22 mag 19
Proselytism, the Phantasm of Pope Francis
In entitling (see above) the speech given on May 20 by Pope Francis to the Pontifical Institute for Foreign Missions, “Vatican News,” the official digital news bulletin of the Holy See, emphasized his umpteenth inevitable broadside against “proselytism.”
The text that Francis was reading did not mention it, but the pope could not resist making this addition off the cuff:
“There is a danger that is popping up again – it seems overcome, but it pops up again: confusing evangelization with proselytism. No. Evangelization is testimony to Jesus Christ, dead and risen. It is He who draws in. This is why the Church grows by attraction, and not by proselytism, as Benedict XVI had said. But this confusion has arisen to some extent from a political-economic conception of evangelization, which is no longer evangelization. Then the presence, the concrete presence, through which they ask you why you are this way. And then you proclaim Jesus Christ. It is not seeking new members for this ‘Catholic society,’ no, it is showing Jesus: that He should show himself in my person, in my behavior; and with my life opening up spaces for Jesus. This is evangelizing. And this is what your founders had in their hearts.”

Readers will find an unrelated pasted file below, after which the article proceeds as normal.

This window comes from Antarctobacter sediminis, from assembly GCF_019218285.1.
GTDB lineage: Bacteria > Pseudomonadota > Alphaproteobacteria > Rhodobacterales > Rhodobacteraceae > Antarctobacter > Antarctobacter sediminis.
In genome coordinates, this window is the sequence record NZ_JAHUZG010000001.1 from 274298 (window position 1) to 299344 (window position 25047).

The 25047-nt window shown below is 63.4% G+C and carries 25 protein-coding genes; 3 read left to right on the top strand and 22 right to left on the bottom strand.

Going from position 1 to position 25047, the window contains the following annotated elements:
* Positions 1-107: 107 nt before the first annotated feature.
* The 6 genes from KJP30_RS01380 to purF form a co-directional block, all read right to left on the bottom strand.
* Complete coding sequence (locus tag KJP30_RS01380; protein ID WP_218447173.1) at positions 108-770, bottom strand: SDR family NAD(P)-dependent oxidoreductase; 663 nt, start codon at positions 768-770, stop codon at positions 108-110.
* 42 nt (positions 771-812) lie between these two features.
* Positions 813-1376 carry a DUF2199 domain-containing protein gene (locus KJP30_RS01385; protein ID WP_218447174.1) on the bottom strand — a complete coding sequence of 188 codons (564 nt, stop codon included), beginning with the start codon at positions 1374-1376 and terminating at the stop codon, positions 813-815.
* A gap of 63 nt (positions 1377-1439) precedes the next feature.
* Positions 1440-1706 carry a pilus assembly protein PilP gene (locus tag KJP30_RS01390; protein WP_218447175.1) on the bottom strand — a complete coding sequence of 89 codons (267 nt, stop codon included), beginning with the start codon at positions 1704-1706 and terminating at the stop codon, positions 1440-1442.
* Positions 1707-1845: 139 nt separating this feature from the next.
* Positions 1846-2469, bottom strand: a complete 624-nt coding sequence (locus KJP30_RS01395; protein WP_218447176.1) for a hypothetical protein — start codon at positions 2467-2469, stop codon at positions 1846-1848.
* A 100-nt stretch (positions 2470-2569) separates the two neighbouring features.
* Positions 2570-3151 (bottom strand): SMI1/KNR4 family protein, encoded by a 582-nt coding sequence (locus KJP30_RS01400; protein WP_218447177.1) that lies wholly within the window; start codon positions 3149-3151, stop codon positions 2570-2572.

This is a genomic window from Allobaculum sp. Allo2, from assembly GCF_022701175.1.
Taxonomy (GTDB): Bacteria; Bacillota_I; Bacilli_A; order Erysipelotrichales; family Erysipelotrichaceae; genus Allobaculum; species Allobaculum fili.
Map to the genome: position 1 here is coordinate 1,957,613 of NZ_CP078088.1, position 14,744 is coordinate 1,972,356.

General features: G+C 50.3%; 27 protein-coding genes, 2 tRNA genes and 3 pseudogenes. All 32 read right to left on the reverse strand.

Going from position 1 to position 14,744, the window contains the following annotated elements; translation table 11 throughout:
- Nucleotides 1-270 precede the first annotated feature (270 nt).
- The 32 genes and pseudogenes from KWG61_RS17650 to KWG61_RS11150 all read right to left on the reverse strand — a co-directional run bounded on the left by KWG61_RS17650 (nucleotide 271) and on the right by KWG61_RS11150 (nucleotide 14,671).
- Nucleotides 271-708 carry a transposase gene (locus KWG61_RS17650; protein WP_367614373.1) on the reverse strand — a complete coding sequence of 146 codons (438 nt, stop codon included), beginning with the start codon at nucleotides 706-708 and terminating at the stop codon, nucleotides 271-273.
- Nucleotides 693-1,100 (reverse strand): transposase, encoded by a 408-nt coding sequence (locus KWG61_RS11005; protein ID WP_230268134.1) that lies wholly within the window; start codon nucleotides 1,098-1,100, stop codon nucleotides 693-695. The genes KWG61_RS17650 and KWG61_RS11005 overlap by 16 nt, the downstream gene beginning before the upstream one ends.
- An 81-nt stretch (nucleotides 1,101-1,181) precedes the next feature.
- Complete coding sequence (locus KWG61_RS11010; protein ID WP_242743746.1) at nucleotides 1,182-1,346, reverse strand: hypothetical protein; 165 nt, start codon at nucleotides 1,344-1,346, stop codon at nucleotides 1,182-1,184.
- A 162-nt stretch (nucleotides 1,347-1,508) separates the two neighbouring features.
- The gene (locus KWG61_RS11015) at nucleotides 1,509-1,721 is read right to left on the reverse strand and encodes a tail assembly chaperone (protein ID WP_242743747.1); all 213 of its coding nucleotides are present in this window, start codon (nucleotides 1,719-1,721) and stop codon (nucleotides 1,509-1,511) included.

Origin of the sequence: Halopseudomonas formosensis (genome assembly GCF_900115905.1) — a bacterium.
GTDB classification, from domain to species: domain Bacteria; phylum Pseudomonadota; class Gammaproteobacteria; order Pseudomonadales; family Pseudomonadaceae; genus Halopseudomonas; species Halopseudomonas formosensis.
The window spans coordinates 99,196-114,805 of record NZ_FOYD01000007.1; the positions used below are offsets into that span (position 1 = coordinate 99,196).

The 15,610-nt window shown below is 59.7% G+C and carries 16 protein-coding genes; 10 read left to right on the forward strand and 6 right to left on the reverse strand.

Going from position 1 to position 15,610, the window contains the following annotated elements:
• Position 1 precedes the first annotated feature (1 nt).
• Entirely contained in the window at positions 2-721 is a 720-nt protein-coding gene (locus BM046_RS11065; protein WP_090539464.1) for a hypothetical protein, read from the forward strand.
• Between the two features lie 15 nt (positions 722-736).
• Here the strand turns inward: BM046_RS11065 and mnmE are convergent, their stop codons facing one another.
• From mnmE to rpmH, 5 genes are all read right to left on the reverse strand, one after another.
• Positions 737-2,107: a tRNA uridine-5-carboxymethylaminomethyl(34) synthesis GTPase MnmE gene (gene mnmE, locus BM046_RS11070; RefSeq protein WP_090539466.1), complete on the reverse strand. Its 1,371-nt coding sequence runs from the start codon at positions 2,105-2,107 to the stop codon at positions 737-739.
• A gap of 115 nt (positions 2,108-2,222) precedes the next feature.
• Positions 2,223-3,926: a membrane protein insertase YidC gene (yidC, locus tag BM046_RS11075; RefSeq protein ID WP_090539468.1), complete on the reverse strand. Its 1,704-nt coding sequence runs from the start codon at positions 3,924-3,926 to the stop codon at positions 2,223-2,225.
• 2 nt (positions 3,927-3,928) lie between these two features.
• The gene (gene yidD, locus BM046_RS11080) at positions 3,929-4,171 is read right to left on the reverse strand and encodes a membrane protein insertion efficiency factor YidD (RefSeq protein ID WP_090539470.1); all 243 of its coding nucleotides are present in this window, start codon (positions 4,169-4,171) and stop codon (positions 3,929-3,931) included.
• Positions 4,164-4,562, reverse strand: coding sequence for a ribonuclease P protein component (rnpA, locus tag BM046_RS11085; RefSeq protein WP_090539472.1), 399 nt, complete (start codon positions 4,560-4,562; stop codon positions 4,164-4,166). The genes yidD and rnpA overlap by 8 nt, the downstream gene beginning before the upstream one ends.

Further on Francis again added off the cuff:
“On this allow me to recommend to you the last sections of ‘Evangelii Nuntiandi.’ You know that ‘Evangelii Nuntiandi’ is the greatest pastoral document of the post-Council: it is still recent, it is still in effect, and has not lost its power. In the last paragraphs, when it describes what an evangelizer should be like, it speaks of the joy of evangelizing. When Saint Paul VI speaks of the sins of the evangelizer: the last four or five sections. Read it well, thinking of the joy that he urges for us.”